A printable grip strip 38 is preferably adhered to the outside surface of the removable lens 10 entirely along the top edge 26 of the lens 10. The grip strip 38 is preferably made from an ultraviolet protected vinyl adhesive tape. The grip strip 38 provides a location for a user to grab the lens 10 without harming the lens surface. The grip strip 38 also covers the strip 22A of hook and loop fastener on the inside surface of the lens 10 as well as most of strips 22B and 22C, from view in front of the lens 10. A company logo or the like can be printed on the grip strip 38.

In order to facilitate attachment and removal of the polarized lens 10 from the transparent face shield 14, which may be cumbersome for people wearing gloves, the lens 10 is preferably designed so that portions 40B, 40C, FIG. 3, extend outward beyond the strips 22B and 22C of hook and loop fastener. The portions 40B and 40C thus serve as handle means to facilitate the attachment and removal of the lens 10.

FIG. 7 illustrates the components of a kit 42 that is provided to a helmet owner who desires to implement the invention on a pre-existing helmet. The kit includes a polarized lens 10 as previously described with respect to FIGS. 1-5, precut strips 20A, 20B and 20C of mating hook and loop fastener, and a bag 44 for storing the lens 10 when it is not in use. It is preferred that the strips of hook and loop fastener 22A, 22B, 22C on the lens 10 be pre-attached to the inside surface of the lens 10 when distributing the kit 42. The strips of hook and loop fastener 20A, 20B, 20C should have the adhesive-backed surface covered by a backing strip, and should be sized in correspondence to the strips 22A, 22B, 22C pre-applied to the lens 10. The bag 44 is preferably made of a soft cloth material. The inside surface of the bag should be absorbent and scratch-resistant to protect the lens 10. The outside surface of the bag 44 should be absorbent and scratch-resistant as well to facilitate convenient cleaning of the lens 10 inasmuch as it may be difficult to locate suitable fabric for cleaning the lens while snowmobiling. The bag 44 includes a drawstring 46 to close the bag 44 with the lens 10 therein.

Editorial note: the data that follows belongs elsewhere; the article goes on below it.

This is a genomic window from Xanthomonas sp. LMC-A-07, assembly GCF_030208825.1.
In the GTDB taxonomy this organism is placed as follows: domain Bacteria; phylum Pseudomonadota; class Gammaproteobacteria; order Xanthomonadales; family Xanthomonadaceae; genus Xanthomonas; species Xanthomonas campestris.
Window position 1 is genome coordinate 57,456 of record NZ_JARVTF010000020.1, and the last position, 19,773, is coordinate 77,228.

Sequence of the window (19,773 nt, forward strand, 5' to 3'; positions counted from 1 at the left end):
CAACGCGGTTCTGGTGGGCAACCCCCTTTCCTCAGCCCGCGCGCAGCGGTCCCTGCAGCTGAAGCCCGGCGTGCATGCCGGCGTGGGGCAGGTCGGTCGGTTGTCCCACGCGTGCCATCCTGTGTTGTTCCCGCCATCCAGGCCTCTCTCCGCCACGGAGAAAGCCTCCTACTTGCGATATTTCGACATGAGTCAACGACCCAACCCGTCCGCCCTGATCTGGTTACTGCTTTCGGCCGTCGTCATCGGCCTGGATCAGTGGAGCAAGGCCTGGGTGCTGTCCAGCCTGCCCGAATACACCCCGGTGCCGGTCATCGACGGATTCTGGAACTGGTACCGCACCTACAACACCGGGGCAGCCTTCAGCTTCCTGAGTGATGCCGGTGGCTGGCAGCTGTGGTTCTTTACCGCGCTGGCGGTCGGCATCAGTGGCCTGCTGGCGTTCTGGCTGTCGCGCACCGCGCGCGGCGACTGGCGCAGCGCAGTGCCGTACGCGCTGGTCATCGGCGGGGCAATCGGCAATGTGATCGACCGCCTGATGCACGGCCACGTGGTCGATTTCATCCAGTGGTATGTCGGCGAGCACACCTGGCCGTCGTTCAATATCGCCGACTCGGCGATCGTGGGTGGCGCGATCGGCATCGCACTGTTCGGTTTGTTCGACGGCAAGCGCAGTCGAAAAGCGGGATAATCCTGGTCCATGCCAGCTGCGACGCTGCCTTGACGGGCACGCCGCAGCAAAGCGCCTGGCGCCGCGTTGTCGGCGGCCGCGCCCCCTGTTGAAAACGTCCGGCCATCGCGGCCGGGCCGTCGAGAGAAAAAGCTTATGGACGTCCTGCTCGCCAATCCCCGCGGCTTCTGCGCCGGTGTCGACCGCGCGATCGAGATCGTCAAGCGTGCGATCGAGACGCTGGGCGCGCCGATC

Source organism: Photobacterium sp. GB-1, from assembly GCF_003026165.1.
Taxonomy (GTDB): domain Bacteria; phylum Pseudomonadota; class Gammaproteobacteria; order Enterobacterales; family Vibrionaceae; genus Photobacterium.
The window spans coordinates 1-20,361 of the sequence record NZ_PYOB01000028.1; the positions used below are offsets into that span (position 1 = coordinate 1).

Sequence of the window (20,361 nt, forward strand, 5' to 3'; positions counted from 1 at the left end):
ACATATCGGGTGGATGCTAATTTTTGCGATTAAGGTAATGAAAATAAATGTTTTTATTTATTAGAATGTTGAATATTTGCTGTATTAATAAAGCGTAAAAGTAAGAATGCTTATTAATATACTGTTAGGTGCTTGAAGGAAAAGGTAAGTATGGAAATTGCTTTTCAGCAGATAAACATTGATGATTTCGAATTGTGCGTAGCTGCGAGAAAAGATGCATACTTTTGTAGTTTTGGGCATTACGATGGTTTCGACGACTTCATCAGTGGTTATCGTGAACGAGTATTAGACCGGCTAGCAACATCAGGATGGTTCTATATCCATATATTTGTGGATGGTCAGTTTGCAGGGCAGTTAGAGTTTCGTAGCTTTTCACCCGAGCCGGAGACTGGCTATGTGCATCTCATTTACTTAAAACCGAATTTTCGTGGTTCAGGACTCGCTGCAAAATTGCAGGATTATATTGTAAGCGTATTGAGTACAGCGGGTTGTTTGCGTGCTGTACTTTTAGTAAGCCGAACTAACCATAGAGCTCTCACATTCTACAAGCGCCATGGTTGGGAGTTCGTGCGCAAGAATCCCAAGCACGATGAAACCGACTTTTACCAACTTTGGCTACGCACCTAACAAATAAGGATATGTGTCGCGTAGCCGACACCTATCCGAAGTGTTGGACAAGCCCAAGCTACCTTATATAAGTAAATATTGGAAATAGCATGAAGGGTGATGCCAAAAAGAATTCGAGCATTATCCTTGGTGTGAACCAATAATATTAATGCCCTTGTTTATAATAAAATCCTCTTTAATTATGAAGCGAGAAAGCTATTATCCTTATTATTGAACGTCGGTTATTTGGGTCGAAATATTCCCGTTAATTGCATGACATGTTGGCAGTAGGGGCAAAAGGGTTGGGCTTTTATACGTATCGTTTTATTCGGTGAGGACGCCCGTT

The invention has been described thus far as showing the polarized lens 10 removably attached to the outside surface of the transparent face shield 14 using hook and loop fasteners, however, the inventor has contemplated other means of attaching the lens 10 to the helmet 12. For example, snaps or the like could possibly be used to removably attach the polarized lens 10. In addition, it may be desirable in certain circumstances to permanently attached the polarized lens 10 to the transparent face shield 14.

FIG. 6 illustrates the preferred manner of permanently attaching the polarized lens 10 to the transparent face shield. In FIG. 6, a die-cut sheet 10A of a laminated linear polarizer is permanently adhered directly to an inside surface 48 of the transparent face shield 14. It is desirable that the formed sheet 10A in FIG. 6 have generally the same shape and characteristics of the formed sheet of laminated linear polarizer for the removable lens 10 shown in FIGS. 1-5. It is desirable, however, that the thickness of sheet 10A be thinner, e.g. 0.01 inch thickness, mostly so that the polarized lens 10A does not interfere with any of the mechanical mechanisms of the helmet 12. Optical quality adhesive should be used to adhere the entire surface of the polarized lens 10A to the inside surface of the transparent face shield 14 in order to eliminate the possibility of fogging or moisture accumulation between the polarized lens 10A and the inside surface of the transparent face shield 14. In other respects, the embodiment of the invention shown in FIG. 6 is similar to the embodiment of the invention shown in FIGS. 1-5.

Many helmet manufacturers use a double lens technology for the transparent face shield 14. In these systems, it may be desirable for an original equipment manufacturer to place the polarized lens 10 between the double lenses of the transparent face shield.